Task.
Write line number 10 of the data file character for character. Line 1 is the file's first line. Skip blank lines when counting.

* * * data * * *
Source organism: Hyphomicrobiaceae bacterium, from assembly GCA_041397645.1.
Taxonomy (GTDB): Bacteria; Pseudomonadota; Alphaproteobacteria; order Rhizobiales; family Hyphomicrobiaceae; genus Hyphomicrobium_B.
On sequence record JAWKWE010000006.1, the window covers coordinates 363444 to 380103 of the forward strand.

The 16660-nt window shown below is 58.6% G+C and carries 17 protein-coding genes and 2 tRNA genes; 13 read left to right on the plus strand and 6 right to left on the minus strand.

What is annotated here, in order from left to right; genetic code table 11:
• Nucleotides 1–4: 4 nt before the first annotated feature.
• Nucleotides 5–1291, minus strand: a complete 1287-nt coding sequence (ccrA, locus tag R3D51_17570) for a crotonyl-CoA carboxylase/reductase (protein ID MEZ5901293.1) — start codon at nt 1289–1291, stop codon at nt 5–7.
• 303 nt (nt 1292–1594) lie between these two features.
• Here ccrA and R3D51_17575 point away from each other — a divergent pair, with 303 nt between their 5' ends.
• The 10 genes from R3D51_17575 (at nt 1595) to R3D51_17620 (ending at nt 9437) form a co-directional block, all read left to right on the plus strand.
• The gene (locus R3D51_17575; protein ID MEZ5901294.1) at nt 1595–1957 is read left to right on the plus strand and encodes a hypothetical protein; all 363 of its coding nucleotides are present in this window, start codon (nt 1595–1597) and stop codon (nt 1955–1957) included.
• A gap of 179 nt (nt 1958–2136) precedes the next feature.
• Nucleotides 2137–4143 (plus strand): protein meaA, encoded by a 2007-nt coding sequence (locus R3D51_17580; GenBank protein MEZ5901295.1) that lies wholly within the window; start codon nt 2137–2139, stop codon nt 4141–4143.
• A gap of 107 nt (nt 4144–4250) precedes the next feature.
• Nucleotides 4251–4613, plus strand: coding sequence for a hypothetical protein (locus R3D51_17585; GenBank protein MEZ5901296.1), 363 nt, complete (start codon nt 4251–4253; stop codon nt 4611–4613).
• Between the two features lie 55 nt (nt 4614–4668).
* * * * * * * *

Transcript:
• The 10 genes from R3D51_17575 (at nt 1595) to R3D51_17620 (ending at nt 9437) form a co-directional block, all read left to right on the plus strand.